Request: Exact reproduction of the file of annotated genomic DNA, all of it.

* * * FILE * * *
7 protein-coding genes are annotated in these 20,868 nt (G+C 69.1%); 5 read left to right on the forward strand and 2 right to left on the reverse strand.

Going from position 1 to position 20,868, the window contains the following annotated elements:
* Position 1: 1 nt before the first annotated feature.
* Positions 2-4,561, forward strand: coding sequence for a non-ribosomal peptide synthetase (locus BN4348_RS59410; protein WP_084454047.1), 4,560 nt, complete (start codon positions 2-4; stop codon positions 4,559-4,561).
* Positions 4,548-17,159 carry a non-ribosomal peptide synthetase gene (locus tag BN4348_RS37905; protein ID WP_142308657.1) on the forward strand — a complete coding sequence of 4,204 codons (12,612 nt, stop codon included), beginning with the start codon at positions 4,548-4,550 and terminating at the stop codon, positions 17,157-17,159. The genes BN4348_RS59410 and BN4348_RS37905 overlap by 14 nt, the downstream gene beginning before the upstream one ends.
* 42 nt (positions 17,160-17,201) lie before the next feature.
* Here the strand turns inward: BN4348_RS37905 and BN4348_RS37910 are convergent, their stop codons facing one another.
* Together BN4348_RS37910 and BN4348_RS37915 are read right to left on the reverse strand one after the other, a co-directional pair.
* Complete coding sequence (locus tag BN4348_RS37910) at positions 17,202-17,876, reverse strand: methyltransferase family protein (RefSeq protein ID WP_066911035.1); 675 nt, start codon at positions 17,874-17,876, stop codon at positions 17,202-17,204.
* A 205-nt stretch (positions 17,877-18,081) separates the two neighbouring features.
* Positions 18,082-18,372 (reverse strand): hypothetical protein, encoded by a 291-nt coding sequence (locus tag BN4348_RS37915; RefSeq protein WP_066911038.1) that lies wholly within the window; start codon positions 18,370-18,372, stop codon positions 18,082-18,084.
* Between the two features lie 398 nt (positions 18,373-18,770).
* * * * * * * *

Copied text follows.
7 protein-coding genes are annotated in these 20,868 nt (G+C 69.1%); 5 read left to right on the forward strand and 2 right to left on the reverse strand.

Going from position 1 to position 20,868, the window contains the following annotated elements:
* Position 1: 1 nt before the first annotated feature.
* Positions 2-4,561, forward strand: coding sequence for a non-ribosomal peptide synthetase (locus BN4348_RS59410; protein WP_084454047.1), 4,560 nt, complete (start codon positions 2-4; stop codon positions 4,559-4,561).
* Positions 4,548-17,159 carry a non-ribosomal peptide synthetase gene (locus tag BN4348_RS37905; protein ID WP_142308657.1) on the forward strand — a complete coding sequence of 4,204 codons (12,612 nt, stop codon included), beginning with the start codon at positions 4,548-4,550 and terminating at the stop codon, positions 17,157-17,159. The genes BN4348_RS59410 and BN4348_RS37905 overlap by 14 nt, the downstream gene beginning before the upstream one ends.
* 42 nt (positions 17,160-17,201) lie before the next feature.
* Here the strand turns inward: BN4348_RS37905 and BN4348_RS37910 are convergent, their stop codons facing one another.
* Together BN4348_RS37910 and BN4348_RS37915 are read right to left on the reverse strand one after the other, a co-directional pair.
* Complete coding sequence (locus tag BN4348_RS37910) at positions 17,202-17,876, reverse strand: methyltransferase family protein (RefSeq protein ID WP_066911035.1); 675 nt, start codon at positions 17,874-17,876, stop codon at positions 17,202-17,204.
* A 205-nt stretch (positions 17,877-18,081) separates the two neighbouring features.
* Positions 18,082-18,372 (reverse strand): hypothetical protein, encoded by a 291-nt coding sequence (locus tag BN4348_RS37915; RefSeq protein WP_066911038.1) that lies wholly within the window; start codon positions 18,370-18,372, stop codon positions 18,082-18,084.
* Between the two features lie 398 nt (positions 18,373-18,770).